Preeclampsia and Heart Disease

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Preeclampsia develops during pregnancy and causes persistent high blood pressure, high levels of protein in urine that indicate kidney damage (proteinuria), or other signs of organ damage. Preeclampsia usually begins after 20 weeks of pregnancy in women whose blood pressure had previously been in the standard range. The condition occurs in about 5% to 8% of all pregnancies.

During pregnancy, the heart has to work harder due to increased blood volume. This can cause heart disease to develop, or it can reveal heart disease that had not been diagnosed before. Women with certain conditions such as obesity and diabetes are also at increased risk for developing heart issues during pregnancy.

Blood pressure returns to normal in most people after delivery of the baby, but preeclampsia survivors are at an increased risk for other heart diseases for the rest of their lives.

At the Norton Heart & Vascular Institute Women’s Heart Program, we offer highly specialized cardio-obstetrics care before, during and after pregnancy. Our multidisciplinary team of specialists works together to deliver the highest levels of care for mother and baby.

Preeclampsia and Heart Disease

Studies show the long-term effects of preeclampsia include an increase in future diagnoses of heart disease, heart failure and an increased risk of coronary heart disease, stroke, and death from coronary heart or cardiovascular disease.

After pregnancy with preeclampsia, you also may be at risk for:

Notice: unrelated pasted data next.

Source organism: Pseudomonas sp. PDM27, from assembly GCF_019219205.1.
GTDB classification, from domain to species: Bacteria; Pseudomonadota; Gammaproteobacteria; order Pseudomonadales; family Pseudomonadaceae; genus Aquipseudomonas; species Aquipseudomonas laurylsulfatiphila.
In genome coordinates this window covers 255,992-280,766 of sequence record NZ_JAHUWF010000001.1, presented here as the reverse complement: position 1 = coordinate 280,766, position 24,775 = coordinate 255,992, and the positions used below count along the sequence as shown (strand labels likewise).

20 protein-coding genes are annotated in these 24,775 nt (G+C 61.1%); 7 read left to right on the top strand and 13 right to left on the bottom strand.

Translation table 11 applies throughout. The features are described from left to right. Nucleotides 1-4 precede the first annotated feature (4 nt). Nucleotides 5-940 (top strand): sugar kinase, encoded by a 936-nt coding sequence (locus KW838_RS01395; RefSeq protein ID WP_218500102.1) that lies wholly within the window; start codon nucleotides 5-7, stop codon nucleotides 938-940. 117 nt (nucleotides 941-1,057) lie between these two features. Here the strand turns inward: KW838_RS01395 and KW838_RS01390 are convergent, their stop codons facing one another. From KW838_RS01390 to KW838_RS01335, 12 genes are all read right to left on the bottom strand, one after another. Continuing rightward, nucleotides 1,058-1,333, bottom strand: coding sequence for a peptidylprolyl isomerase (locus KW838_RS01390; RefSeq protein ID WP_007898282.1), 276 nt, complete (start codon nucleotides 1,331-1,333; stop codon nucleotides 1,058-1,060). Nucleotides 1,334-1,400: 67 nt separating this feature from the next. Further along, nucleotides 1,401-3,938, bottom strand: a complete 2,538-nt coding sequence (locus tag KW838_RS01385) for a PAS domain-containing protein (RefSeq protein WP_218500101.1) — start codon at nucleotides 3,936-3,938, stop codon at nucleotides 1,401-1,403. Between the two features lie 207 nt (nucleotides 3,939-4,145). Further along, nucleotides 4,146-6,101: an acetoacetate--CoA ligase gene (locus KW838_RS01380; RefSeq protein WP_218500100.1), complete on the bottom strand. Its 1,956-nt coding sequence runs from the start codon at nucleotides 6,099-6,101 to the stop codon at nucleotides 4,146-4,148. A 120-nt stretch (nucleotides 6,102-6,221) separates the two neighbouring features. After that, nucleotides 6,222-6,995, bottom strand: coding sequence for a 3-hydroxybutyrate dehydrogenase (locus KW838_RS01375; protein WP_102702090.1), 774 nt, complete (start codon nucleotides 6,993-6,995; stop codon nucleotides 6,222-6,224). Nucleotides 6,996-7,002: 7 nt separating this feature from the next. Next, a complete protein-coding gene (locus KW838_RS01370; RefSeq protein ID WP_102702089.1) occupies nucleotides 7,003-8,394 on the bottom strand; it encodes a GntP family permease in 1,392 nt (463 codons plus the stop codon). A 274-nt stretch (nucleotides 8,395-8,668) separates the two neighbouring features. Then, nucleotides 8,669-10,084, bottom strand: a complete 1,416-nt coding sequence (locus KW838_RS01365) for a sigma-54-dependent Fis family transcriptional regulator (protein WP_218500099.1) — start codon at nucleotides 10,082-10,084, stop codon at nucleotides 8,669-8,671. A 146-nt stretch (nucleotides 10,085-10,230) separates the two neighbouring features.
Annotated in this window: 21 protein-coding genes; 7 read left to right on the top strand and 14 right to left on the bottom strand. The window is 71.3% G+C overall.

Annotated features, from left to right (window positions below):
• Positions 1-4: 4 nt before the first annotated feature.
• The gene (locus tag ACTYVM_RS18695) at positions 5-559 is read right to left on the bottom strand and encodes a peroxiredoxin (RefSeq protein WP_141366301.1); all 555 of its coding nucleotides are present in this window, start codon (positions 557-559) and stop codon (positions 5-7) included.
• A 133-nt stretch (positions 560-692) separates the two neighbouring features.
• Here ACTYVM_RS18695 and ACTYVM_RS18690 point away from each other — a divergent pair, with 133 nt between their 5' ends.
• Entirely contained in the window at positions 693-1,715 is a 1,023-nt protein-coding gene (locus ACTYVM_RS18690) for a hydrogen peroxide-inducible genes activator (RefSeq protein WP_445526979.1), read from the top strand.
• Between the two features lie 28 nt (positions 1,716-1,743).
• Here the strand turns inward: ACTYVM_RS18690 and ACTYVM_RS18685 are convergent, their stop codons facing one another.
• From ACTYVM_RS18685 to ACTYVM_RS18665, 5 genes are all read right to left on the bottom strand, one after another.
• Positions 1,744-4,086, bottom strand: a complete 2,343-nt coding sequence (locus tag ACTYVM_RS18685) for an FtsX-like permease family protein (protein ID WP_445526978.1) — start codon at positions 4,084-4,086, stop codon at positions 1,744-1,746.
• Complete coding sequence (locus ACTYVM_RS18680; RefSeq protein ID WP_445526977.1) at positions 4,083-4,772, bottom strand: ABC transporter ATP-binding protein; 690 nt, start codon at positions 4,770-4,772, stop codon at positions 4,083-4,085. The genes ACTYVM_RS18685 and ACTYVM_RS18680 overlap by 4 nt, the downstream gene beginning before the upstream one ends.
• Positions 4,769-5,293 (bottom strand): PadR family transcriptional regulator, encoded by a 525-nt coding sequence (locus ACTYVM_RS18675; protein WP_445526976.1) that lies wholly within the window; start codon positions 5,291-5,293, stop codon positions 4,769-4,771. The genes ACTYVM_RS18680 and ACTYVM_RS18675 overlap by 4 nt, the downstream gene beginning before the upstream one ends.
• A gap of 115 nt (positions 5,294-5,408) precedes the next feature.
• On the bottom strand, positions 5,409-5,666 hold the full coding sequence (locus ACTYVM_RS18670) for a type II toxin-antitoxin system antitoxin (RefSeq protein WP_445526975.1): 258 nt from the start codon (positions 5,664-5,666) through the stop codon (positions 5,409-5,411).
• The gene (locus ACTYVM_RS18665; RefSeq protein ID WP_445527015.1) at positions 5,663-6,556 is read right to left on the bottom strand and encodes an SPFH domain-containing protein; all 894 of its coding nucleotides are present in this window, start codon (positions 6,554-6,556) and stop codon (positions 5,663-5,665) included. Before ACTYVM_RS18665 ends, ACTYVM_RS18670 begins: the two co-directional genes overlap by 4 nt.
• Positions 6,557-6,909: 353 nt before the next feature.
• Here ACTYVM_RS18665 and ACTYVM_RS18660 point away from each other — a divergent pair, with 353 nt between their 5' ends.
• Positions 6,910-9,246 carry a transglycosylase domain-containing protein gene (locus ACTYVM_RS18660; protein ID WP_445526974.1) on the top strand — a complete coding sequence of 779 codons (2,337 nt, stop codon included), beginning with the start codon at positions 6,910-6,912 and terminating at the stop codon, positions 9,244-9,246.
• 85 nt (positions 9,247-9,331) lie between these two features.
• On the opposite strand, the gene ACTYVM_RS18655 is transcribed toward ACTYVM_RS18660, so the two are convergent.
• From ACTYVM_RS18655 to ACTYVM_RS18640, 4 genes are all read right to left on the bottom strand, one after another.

Hypertension: Studies show your risk for high blood pressure is three to four times greater, compared with women who had no preeclampsia. High blood pressure for women is any number greater than 140 over 90 millimeters of mercury (mmHg), a measurement of pressure.

Stroke: A stroke is when the blood supply to the brain is cut off for a period of time. After pregnancy with preeclampsia, people have double risk of stroke.

Heart disease: Preeclampsia survivors have two times the risk of coronary heart disease, including congestive heart failure and cardiomyopathy.

You can decrease your risk for heart disease after preeclampsia and protect your heart by:

  • Managing weight
  • Eating a healthy diet
  • Exercising
  • Dejar de fumar
  • Getting adequate sleep
  • Having regularly scheduled checkups with your health care providers

What to Expect at Norton Heart & Vascular Institute Women’s Heart Program

  • Specialized cardio-obstetrics expertise in preventing and caring for heart conditions focusing on the times surrounding pregnancy and menopause.
  • Comprehensive care for conditions that have unique risks and implications for women, including high blood pressure, atrial fibrillation, ischemic heart disease and spontaneous coronary artery dissection (SCAD).
  • Board-certified cardiologists with specialized experience and focus on women’s heart health are dedicated to serving as advocates for conditions that are often can go unrecognized.
  • The women’s heart health specialists are part of a team of providers dedicated to your health, including close collaboration with Norton Women’s Care and Norton Children’s Maternal-Fetal Medicine, providing high risk pregnancy care.
  • Medicare, Medicaid and most major commercial insurance plans accepted.
  • Book appointments, get alerts when an earlier appointment becomes available, communicate with your medical provider, refill prescriptions and more through your free Norton MyChart account.

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